It doesn’t lead to passivity or quietism, or to the misguided view that everything that happens is therefore good in itself (because it’s obvious that bad things and sometimes terrible things happen). It just means that there is an underlying trust in the Providence of God: that he only allows this because he desires to bring something greater out of it; that in his mercy he longs to redeem this situation – even in the face of apparent failure and meaninglessness; and that his deepest desire in everything is to lead us to what is for our true happiness and salvation.

Above all, it is a theology of hope.

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I wrote about providence recently, and the question of whether God has a plan for our lives or not.

St Margaret Clitherow & Cardinal Newman

Here is the marvellous meditation on providence and trust by Cardinal Newman, in case anyone hasn’t come across it before.

God knows me and calls me by my name.…

God has created me to do Him some definite service; He has committed some work to me which He has not committed to another. I have my mission—I never may know it in this life, but I shall be told it in the next.

Somehow I am necessary for His purposes… I have a part in this great work; I am a link in a chain, a bond of connection between persons. He has not created me for naught. I shall do good, I shall do His work; I shall be an angel of peace, a preacher of truth in my own place, while not intending it, if I do but keep His commandments and serve Him in my calling.

Therefore I will trust Him. Whatever, wherever I am, I can never be thrown away. If I am in sickness, my sickness may serve Him; In perplexity, my perplexity may serve Him; If I am in sorrow, my sorrow may serve Him. My sickness, or perplexity, or sorrow may be necessary causes of some great end, which is quite beyond us.

He does nothing in vain; He may prolong my life, He may shorten it; He knows what He is about. He may take away my friends, He may throw me among strangers, He may make me feel desolate, make my spirits sink, hide the future from me— still He knows what He is about.…

Let me be Thy blind instrument. I ask not to see— I ask not to know—I ask simply to be used.  

The passage is from his Meditations and Devotions, “Meditations on Christian Doctrine: Hope in God—Creator”, March 7th, 1848.

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I gave a talk at the weekend about providence. Is it true that God has a plan for us? Is it true that he guides all that happens within creation, and all that happens within our own individual lives? I wasn’t so much looking at the theology or philosophy of how God ‘acts’ in the world, but rather at the instinctive ways we tend to view things when we are struggling to make sense of events.

I think there are three ‘default’ positions about providence, all incorrect; and we usually fall into one of them even without realising it.

First, there is the idea that God is simply not involved in the ordinary events of life. Everything is random. There is consequently no meaning or purpose in anything that happens. There is no plan. This is an atheist, materialist position; but it’s subconsciously held by many Christians – at least at the level of their psychological reactions to things. It’s pretty bleak.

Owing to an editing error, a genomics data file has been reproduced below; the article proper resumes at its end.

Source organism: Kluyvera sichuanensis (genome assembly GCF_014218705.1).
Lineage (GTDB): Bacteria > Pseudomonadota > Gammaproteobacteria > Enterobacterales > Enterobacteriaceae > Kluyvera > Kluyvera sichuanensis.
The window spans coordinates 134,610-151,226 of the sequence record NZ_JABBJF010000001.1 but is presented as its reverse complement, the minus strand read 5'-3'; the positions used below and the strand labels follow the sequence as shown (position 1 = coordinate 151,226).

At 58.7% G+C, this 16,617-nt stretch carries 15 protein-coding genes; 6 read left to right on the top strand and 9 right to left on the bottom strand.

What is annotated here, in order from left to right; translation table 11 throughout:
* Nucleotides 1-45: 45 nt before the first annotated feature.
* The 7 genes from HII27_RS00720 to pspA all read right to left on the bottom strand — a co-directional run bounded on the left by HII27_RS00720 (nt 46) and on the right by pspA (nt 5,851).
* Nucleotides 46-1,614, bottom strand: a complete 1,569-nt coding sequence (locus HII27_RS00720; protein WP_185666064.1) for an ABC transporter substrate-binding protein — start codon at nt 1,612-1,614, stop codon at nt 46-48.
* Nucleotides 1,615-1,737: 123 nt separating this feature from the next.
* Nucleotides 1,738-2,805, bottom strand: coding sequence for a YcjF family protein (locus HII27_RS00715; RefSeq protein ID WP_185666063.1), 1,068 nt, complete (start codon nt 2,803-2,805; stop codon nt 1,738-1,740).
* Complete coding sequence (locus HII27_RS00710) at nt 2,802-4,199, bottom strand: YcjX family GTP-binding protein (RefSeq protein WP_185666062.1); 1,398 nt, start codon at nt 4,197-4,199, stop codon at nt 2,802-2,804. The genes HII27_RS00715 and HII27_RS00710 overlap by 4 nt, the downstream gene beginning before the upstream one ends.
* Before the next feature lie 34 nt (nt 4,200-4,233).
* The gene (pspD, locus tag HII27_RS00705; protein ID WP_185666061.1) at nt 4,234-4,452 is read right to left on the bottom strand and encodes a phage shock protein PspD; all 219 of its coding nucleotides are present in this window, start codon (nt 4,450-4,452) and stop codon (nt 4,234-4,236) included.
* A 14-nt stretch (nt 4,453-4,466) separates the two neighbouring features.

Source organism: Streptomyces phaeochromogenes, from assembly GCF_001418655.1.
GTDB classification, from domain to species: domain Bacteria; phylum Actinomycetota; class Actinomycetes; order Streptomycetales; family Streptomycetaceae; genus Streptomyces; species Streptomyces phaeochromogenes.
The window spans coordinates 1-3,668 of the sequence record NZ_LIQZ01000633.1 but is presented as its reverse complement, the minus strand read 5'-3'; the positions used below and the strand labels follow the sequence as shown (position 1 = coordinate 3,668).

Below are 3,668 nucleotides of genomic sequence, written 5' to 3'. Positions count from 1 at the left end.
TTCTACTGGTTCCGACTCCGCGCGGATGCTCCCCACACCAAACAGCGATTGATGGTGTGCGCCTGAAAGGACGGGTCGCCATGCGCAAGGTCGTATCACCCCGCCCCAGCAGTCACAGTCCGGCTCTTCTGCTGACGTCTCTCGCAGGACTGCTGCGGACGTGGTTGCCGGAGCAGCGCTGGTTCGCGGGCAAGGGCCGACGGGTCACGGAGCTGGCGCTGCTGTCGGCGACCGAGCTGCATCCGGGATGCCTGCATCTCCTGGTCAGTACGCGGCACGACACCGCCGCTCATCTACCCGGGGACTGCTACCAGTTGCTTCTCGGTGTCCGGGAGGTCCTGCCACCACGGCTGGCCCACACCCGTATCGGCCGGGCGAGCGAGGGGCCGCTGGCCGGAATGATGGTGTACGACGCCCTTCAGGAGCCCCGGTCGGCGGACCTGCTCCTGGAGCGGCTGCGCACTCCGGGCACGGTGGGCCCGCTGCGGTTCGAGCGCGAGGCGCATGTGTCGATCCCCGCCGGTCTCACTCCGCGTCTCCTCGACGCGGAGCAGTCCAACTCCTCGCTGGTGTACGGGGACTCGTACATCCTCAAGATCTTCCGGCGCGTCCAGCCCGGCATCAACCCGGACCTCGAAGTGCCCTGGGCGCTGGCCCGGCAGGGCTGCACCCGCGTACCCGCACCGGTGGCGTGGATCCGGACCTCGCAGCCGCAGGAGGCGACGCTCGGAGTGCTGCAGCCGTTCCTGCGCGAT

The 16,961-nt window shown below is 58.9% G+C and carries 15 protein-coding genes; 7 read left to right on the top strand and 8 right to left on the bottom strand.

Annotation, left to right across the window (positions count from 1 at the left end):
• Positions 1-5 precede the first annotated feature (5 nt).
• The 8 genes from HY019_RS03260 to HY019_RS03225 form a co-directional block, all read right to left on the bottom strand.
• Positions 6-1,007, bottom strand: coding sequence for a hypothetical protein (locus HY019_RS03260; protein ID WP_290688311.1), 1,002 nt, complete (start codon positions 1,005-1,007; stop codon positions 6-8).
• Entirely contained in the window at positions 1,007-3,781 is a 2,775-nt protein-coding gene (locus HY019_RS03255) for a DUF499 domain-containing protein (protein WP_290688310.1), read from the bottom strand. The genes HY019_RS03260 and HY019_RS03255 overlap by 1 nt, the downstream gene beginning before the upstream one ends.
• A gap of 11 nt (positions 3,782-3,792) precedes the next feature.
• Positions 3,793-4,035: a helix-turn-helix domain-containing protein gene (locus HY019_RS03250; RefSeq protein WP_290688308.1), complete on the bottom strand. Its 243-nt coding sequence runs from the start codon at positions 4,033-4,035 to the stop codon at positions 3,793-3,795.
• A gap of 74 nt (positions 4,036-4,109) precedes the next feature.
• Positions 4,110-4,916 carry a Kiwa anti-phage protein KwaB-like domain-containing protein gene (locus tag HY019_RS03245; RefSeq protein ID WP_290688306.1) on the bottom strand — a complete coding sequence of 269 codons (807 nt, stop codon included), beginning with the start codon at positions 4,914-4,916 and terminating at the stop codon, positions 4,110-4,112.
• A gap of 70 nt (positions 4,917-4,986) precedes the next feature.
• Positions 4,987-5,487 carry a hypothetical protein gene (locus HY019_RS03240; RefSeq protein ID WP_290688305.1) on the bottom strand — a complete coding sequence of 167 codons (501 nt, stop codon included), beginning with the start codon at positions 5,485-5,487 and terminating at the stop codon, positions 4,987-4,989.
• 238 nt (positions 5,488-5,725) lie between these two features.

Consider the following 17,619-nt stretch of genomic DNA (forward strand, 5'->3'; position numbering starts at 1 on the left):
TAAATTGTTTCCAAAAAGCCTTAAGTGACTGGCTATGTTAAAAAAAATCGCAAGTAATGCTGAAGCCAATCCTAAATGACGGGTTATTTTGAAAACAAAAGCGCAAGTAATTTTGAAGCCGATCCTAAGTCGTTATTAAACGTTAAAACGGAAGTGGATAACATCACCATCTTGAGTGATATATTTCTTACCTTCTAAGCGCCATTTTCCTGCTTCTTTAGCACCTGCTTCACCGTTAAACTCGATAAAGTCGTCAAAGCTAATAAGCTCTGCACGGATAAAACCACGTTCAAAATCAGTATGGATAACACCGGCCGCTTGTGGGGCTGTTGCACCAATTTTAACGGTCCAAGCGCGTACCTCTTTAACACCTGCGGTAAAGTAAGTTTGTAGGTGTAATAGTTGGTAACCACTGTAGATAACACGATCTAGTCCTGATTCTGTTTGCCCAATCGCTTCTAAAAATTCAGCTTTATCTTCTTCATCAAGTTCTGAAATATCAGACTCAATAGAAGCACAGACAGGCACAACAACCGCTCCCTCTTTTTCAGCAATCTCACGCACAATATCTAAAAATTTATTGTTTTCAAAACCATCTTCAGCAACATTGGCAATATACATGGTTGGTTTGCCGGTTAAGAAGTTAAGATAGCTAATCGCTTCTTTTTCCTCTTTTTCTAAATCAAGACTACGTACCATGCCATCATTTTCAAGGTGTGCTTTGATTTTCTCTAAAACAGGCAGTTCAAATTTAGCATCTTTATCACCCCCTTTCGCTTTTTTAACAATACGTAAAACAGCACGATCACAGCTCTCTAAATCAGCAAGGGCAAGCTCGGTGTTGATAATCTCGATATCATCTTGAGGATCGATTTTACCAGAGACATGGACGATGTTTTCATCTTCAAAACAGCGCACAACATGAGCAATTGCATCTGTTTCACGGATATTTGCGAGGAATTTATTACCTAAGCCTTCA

Second, there is the implicit assumption that as a rule things are random and meaningless and out of God’s control, even though he’s there, in the background. He leaves things to unfold in their own way; and every now and then he steps in to ‘intervene’. I don’t mean through miracles (although they could fit in here); I mean the idea that God only acts on special occasions, when he takes a special interest in something; and that he is fairly detached and indifferent the rest of the time.

I think this view is quite common in the Christian life. We battle on with life as if we are in a Godless world – the structure of our life is to all extents pagan. Every now and then we pray for something specific; every now and then we have an ‘experience’ of God helping us, or doing something particularly important or unexpected, and we are grateful for that and our ‘faith’ is deepened. But in a strange way this gratitude reinforces the hidden assumption that God is actually not present and not actively concerned for us all the rest of the time.

The third faulty view of providence goes to the other extreme. In this case we believe that God is indeed in control of all history and all events. We believe that everything has huge meaning, that everything reflects God’s loving and providential purposes – which it does. But for this reason we want to over-interpret the significance of every single event. Why is the train three minutes late? Why is the car in front of me green and not blue? What’s the significance of me spilling my coffee or waking before my alarm goes off or bumping into you in the street yesterday? This kind of reflection can become a form of superstition; a kind of obsessive-compulsive disorder.

It’s true that all these small events are part of God’s providential purposes; and it’s also true that sometimes these small events can have a huge significance for someone. Small and apparently ‘chance’ events lead someone to meet their husband or wife for the first time, or to discover their vocation, or to take a different direction in life.